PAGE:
According to research published today (4 February) for World Cancer Day by the Institute for Employment Studies (IES), nearly half (43%) of cancer patients returning to work were unaware they were legally disabled under the 2010 Equality Act.
Of those who did know, only one in five (22%) had learned this from their HR team or occupational health professional.
Working with cancer:
Stephen Bevan, head of HR research development at the IES and co-author of the report, who lives with cancer, told HR magazine that this lack of awareness is costing employees their right to a phased or flexible return to work and driving some to exhaustion.
He said: “Many of our survey respondents said that their bosses or colleagues assumed that, because they looked well on the outside, they were back to full health.
“Sadly, extreme fatigue and an elevated risk of anxiety or depression means this is rarely true.”
Many cancer survivors have to undergo regular CT scans to monitor their health, and, for many, the resultant ‘scanxiety’ combines with a constant fear that the cancer will return.
The resultant emotional burden, he added, is often invisible or well hidden.
Barbara Wilson, who lives with cancer and is CEO of Working with Cancer, said more employees working with cancer need to know about legal adjustments when at work.
She said: “We are worried that so many people living with cancer – and their employers – remain unaware that the Equality Act entitles cancer patients to workplace adjustments which can help them return to work and adjust to life with or after cancer.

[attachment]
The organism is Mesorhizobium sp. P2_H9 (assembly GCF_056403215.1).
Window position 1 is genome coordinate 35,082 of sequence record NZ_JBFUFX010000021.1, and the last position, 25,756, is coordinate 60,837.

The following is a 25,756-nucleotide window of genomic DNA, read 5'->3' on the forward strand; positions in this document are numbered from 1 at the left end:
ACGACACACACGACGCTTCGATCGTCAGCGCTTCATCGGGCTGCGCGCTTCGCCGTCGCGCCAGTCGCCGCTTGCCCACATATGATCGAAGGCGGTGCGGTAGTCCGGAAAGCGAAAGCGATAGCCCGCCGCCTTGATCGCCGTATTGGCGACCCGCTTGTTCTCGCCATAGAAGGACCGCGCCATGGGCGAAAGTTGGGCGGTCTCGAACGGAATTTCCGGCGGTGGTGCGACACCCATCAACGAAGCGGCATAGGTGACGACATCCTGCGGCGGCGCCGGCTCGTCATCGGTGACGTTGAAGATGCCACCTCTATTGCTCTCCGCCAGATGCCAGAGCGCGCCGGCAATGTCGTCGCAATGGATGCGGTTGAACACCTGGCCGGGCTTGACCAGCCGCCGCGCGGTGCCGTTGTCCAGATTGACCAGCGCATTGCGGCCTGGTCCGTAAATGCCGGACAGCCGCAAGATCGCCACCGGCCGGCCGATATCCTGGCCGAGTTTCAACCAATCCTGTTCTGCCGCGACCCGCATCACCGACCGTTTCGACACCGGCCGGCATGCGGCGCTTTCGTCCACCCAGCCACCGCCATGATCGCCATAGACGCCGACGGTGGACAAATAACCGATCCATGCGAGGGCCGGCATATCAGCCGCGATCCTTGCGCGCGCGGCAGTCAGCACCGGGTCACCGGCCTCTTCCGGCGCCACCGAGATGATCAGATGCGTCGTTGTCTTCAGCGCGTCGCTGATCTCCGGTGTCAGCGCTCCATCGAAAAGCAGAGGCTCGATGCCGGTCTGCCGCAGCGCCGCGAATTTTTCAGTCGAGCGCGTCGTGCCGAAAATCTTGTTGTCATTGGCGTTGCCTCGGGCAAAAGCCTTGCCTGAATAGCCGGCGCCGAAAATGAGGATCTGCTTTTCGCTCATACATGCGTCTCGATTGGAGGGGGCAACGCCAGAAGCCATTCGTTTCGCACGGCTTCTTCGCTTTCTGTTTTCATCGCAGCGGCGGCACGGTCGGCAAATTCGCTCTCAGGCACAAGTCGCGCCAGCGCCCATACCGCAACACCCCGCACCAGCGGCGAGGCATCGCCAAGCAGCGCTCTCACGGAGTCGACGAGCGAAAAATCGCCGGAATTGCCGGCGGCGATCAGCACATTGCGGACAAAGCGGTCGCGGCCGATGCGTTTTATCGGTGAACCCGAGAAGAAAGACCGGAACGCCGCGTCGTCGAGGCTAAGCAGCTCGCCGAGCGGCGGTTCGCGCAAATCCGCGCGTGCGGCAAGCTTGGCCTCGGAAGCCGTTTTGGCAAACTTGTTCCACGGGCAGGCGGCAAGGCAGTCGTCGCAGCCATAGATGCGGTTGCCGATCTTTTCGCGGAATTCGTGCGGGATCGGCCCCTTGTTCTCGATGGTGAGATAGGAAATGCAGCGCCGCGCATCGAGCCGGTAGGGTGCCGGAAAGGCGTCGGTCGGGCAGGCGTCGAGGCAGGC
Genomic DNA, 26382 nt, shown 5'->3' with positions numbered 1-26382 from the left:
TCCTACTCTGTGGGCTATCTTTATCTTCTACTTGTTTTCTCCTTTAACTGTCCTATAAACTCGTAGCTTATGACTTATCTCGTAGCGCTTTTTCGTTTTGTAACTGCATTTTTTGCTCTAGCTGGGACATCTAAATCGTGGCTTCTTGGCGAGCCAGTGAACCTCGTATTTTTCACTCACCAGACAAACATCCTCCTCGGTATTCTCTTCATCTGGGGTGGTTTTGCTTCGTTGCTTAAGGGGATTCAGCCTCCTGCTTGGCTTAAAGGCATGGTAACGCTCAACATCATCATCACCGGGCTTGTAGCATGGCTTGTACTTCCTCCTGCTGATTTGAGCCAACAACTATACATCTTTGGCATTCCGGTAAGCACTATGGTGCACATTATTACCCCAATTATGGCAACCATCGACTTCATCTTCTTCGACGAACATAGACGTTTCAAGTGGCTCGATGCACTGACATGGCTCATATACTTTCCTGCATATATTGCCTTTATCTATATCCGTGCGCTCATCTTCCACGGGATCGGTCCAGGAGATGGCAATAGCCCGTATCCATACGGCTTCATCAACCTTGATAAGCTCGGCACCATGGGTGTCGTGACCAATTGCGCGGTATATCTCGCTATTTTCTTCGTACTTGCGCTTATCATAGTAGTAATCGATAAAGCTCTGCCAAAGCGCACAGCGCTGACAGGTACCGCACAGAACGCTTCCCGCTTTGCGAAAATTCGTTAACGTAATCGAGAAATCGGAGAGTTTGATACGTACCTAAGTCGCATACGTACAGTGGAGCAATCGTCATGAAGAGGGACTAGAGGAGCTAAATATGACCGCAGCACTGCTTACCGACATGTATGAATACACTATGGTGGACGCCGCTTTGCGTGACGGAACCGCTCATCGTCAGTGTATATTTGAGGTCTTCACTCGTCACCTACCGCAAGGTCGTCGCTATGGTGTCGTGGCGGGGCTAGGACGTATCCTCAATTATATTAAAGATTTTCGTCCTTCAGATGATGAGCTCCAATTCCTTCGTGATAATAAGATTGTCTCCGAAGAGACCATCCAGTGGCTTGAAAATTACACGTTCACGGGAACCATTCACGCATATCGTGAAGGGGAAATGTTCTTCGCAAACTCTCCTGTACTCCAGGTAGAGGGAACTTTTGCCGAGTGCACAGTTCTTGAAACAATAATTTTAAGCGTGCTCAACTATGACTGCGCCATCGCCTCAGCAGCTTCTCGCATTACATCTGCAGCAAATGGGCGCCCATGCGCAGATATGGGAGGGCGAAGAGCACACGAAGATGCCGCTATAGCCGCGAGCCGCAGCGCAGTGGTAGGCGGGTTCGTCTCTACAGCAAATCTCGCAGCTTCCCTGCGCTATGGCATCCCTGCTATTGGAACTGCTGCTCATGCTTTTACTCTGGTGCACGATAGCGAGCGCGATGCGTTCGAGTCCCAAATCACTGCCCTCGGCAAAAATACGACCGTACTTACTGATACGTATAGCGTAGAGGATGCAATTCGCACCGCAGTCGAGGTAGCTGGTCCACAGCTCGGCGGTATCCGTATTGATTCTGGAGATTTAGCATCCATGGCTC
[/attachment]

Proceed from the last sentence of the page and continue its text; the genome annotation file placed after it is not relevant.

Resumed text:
“Our own work with people living with cancer shows that access to information about managing work and cancer, coaching support and flexible working can make an enormous difference to people’s lives.”
Bevan added that HR has a responsibility to engage with employees throughout their treatment.
He said: “HR folk should be much more proactive and stay in touch with patients during their treatment, making it clear how sick leave, sick pay and time off for medical appointments will be managed.”
HR should liaise with occupational health professionals and line managers, he added, to ensure a work plan is in place.
It should then provide training and support for those managers, and monitor the employee’s return as their recovery improves.
Many patients (33%) did not phase their return to work at all - and a quarter (25%) had to take annual leave to receive treatment.
Around 14 million cancer diagnoses are made each year worldwide, set to increase to about 25 million by 2025.
The IES research surveyed 1241 working age people living with cancer in the last quarter of 2021.
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